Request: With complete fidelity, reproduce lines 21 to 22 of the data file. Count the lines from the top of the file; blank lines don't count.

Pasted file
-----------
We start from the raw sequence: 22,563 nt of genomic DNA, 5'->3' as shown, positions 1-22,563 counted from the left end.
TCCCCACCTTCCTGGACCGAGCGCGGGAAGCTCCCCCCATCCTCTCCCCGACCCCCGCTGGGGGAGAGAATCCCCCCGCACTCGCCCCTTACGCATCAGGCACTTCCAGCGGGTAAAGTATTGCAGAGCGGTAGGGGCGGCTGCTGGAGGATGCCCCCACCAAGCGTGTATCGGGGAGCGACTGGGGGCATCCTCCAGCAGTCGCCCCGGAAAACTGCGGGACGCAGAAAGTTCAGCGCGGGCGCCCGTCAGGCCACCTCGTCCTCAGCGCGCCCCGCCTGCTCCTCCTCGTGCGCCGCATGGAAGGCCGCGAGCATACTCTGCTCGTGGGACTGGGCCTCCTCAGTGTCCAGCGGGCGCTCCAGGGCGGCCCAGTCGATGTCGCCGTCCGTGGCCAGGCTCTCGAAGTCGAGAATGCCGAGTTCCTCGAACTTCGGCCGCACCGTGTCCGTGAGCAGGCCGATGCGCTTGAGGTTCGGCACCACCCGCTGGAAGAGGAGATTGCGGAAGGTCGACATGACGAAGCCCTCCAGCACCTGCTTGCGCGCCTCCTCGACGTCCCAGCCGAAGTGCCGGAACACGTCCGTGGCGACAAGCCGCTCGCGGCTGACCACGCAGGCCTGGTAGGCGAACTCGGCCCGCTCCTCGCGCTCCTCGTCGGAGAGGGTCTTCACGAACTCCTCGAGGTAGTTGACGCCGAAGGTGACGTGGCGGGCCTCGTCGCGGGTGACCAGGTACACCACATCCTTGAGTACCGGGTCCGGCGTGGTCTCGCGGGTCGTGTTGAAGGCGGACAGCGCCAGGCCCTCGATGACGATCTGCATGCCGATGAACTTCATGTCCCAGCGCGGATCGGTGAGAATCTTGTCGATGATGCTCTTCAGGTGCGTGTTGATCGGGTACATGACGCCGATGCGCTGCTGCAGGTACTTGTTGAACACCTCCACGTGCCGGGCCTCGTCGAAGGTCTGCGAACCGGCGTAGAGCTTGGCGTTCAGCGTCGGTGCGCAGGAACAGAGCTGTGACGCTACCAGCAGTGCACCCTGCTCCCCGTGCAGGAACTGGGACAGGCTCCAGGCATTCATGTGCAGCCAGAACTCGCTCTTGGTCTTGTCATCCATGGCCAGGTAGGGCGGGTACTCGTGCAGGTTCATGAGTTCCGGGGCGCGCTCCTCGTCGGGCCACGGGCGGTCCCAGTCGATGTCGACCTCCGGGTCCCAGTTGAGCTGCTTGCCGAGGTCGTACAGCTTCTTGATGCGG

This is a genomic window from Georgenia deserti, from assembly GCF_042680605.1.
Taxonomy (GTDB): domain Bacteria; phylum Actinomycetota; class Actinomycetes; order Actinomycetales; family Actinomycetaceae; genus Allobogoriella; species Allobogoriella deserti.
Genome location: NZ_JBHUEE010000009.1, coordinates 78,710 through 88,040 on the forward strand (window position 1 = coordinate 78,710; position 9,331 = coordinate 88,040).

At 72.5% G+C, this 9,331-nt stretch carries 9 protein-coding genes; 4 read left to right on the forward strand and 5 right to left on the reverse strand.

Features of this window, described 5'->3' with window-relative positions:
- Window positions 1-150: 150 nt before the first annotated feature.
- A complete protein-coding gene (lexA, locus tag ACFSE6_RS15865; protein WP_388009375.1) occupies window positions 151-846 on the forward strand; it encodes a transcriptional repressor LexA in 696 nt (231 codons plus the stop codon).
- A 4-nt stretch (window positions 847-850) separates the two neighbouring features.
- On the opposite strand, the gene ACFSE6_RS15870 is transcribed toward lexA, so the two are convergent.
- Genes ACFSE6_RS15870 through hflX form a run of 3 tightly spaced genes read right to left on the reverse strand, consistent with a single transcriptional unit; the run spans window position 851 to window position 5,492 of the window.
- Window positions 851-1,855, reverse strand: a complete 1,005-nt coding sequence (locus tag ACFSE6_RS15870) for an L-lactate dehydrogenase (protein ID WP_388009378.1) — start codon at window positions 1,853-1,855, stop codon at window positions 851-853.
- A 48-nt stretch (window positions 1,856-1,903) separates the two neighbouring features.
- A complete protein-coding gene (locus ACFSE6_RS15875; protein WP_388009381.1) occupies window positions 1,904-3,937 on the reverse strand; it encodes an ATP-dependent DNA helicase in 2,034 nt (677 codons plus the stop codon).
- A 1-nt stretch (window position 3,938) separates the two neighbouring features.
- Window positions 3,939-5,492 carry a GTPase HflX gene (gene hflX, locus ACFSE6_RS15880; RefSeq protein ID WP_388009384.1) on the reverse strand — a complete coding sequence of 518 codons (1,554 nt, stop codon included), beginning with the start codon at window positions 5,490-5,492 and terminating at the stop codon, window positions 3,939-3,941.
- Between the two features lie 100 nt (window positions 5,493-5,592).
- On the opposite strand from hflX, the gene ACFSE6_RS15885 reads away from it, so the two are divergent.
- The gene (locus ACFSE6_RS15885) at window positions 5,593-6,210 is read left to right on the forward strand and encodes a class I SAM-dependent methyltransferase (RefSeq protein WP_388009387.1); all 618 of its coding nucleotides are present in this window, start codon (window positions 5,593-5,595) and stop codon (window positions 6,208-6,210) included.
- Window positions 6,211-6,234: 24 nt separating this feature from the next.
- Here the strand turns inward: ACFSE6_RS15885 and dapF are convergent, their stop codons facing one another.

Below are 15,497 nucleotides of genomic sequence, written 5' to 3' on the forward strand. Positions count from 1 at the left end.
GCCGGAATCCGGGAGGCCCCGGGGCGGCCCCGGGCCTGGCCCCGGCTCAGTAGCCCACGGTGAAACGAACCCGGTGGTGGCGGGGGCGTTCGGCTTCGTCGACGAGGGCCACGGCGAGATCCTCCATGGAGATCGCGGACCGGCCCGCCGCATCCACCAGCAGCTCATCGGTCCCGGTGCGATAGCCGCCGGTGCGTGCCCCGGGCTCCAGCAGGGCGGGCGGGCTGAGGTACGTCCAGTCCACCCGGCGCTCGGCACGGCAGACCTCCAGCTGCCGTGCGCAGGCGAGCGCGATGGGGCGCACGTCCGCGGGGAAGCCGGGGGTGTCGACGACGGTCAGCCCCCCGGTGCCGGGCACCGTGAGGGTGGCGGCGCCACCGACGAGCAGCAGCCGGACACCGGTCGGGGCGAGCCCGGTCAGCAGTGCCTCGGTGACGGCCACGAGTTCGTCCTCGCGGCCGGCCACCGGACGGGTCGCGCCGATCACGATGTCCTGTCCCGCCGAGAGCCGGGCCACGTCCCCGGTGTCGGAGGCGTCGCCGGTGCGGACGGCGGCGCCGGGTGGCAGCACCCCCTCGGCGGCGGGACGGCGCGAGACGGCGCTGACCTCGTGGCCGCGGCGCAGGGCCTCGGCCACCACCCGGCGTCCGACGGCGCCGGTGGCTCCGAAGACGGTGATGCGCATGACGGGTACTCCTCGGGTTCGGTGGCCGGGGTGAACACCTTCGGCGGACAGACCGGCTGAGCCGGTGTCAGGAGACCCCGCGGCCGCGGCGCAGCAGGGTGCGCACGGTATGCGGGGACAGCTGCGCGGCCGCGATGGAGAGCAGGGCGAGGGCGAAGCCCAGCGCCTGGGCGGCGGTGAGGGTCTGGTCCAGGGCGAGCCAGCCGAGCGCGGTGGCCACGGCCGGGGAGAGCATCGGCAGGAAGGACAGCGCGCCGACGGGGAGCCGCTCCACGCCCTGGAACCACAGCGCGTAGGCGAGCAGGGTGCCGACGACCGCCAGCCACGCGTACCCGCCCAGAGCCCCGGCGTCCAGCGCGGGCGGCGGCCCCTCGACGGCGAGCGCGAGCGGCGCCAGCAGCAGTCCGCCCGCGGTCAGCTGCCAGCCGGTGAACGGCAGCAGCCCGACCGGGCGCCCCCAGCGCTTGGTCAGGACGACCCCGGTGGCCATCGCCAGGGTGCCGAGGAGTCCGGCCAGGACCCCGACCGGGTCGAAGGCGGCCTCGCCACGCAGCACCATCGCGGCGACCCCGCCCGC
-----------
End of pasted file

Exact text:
- Window positions 6,211-6,234: 24 nt separating this feature from the next.
- Here the strand turns inward: ACFSE6_RS15885 and dapF are convergent, their stop codons facing one another.